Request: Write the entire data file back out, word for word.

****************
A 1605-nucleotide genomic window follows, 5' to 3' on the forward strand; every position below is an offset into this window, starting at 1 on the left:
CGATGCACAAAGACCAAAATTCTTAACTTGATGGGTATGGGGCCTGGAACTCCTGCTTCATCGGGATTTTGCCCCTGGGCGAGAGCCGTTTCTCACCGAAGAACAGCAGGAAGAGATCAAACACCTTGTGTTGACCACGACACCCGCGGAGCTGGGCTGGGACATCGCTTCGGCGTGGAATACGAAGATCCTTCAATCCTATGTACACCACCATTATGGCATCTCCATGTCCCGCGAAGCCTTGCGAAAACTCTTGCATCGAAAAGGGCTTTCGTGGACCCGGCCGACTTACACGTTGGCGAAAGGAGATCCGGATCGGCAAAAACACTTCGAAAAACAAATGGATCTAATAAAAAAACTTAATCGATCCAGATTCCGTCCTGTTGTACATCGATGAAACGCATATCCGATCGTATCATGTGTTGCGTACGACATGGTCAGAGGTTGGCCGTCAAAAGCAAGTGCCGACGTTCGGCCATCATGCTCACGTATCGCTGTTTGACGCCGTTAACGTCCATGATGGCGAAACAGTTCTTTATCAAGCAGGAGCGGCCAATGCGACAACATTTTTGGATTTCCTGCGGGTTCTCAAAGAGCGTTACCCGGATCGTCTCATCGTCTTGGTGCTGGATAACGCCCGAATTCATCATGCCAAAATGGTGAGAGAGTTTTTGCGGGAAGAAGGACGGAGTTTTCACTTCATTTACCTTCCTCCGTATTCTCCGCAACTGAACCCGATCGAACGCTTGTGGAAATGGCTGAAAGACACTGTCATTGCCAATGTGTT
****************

A 1605-nucleotide genomic window follows, 5' to 3' on the forward strand; every position below is an offset into this window, starting at 1 on the left:
CGATGCACAAAGACCAAAATTCTTAACTTGATGGGTATGGGGCCTGGAACTCCTGCTTCATCGGGATTTTGCCCCTGGGCGAGAGCCGTTTCTCACCGAAGAACAGCAGGAAGAGATCAAACACCTTGTGTTGACCACGACACCCGCGGAGCTGGGCTGGGACATCGCTTCGGCGTGGAATACGAAGATCCTTCAATCCTATGTACACCACCATTATGGCATCTCCATGTCCCGCGAAGCCTTGCGAAAACTCTTGCATCGAAAAGGGCTTTCGTGGACCCGGCCGACTTACACGTTGGCGAAAGGAGATCCGGATCGGCAAAAACACTTCGAAAAACAAATGGATCTAATAAAAAAACTTAATCGATCCAGATTCCGTCCTGTTGTACATCGATGAAACGCATATCCGATCGTATCATGTGTTGCGTACGACATGGTCAGAGGTTGGCCGTCAAAAGCAAGTGCCGACGTTCGGCCATCATGCTCACGTATCGCTGTTTGACGCCGTTAACGTCCATGATGGCGAAACAGTTCTTTATCAAGCAGGAGCGGCCAATGCGACAACATTTTTGGATTTCCTGCGGGTTCTCAAAGAGCGTTACCCGGATCGTCTCATCGTCTTGGTGCTGGATAACGCCCGAATTCATCATGCCAAAATGGTGAGAGAGTTTTTGCGGGAAGAAGGACGGAGTTTTCACTTCATTTACCTTCCTCCGTATTCTCCGCAACTGAACCCGATCGAACGCTTGTGGAAATGGCTGAAAGACACTGTCATTGCCAATGTGTT